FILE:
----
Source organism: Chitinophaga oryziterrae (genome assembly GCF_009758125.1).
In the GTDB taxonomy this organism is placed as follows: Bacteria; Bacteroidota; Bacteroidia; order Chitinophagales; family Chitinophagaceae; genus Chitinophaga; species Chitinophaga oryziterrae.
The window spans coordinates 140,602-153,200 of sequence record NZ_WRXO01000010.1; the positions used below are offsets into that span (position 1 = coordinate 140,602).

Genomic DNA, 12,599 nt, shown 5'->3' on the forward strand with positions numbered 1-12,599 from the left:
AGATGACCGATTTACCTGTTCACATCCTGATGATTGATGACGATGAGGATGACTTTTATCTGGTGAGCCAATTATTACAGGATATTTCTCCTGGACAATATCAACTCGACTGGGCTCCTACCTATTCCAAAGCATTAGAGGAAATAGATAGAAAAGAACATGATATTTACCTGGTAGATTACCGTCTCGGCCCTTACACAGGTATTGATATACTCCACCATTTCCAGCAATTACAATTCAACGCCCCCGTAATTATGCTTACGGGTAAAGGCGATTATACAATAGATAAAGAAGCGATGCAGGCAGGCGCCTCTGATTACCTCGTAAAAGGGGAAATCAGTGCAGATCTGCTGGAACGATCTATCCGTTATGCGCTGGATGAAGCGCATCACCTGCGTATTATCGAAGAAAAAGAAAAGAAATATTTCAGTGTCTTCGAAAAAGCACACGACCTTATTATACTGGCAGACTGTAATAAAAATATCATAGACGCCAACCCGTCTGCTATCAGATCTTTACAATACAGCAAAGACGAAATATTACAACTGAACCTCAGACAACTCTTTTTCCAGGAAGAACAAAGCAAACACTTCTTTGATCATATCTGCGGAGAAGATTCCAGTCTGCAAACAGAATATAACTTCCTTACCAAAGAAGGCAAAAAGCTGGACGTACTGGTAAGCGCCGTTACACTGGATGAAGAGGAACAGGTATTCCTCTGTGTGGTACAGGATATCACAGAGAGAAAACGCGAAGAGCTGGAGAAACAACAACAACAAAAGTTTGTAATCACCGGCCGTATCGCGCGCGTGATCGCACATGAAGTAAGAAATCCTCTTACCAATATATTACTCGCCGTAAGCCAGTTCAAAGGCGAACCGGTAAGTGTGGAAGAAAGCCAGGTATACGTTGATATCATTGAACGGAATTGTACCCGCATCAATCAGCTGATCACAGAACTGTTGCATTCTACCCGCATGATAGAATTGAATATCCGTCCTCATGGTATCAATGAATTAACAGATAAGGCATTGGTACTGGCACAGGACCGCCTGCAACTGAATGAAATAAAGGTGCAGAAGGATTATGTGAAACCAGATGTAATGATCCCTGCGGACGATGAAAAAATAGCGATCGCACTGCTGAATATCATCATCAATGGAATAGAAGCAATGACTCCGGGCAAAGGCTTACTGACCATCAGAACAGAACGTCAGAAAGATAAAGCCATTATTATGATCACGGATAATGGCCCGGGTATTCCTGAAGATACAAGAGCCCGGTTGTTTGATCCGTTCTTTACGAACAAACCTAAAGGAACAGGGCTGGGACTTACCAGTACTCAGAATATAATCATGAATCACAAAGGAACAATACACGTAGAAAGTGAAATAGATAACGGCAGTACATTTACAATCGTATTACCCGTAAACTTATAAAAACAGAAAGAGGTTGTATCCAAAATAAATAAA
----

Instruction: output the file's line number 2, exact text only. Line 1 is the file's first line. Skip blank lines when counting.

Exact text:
In the GTDB taxonomy this organism is placed as follows: Bacteria; Bacteroidota; Bacteroidia; order Chitinophagales; family Chitinophagaceae; genus Chitinophaga; species Chitinophaga oryziterrae.